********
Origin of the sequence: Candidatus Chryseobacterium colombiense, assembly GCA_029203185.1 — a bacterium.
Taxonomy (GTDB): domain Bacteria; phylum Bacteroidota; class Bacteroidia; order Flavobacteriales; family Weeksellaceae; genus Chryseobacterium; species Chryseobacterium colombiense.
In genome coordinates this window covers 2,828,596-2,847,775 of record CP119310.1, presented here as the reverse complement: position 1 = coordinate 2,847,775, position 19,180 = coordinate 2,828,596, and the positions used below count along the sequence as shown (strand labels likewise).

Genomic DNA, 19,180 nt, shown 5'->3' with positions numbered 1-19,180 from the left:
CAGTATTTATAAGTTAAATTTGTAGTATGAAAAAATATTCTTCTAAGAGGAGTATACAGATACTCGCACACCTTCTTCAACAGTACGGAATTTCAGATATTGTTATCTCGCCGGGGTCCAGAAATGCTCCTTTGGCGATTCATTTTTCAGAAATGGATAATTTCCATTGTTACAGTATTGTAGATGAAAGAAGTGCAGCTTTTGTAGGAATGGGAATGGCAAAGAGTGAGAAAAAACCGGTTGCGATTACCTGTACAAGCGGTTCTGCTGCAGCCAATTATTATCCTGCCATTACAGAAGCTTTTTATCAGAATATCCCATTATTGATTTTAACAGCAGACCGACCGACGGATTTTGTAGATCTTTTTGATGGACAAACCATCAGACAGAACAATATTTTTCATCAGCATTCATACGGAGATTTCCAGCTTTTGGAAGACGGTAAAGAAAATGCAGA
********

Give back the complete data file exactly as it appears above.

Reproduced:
Origin of the sequence: Candidatus Chryseobacterium colombiense, assembly GCA_029203185.1 — a bacterium.
Taxonomy (GTDB): domain Bacteria; phylum Bacteroidota; class Bacteroidia; order Flavobacteriales; family Weeksellaceae; genus Chryseobacterium; species Chryseobacterium colombiense.
In genome coordinates this window covers 2,828,596-2,847,775 of record CP119310.1, presented here as the reverse complement: position 1 = coordinate 2,847,775, position 19,180 = coordinate 2,828,596, and the positions used below count along the sequence as shown (strand labels likewise).

Genomic DNA, 19,180 nt, shown 5'->3' with positions numbered 1-19,180 from the left:
CAGTATTTATAAGTTAAATTTGTAGTATGAAAAAATATTCTTCTAAGAGGAGTATACAGATACTCGCACACCTTCTTCAACAGTACGGAATTTCAGATATTGTTATCTCGCCGGGGTCCAGAAATGCTCCTTTGGCGATTCATTTTTCAGAAATGGATAATTTCCATTGTTACAGTATTGTAGATGAAAGAAGTGCAGCTTTTGTAGGAATGGGAATGGCAAAGAGTGAGAAAAAACCGGTTGCGATTACCTGTACAAGCGGTTCTGCTGCAGCCAATTATTATCCTGCCATTACAGAAGCTTTTTATCAGAATATCCCATTATTGATTTTAACAGCAGACCGACCGACGGATTTTGTAGATCTTTTTGATGGACAAACCATCAGACAGAACAATATTTTTCATCAGCATTCATACGGAGATTTCCAGCTTTTGGAAGACGGTAAAGAAAATGCAGA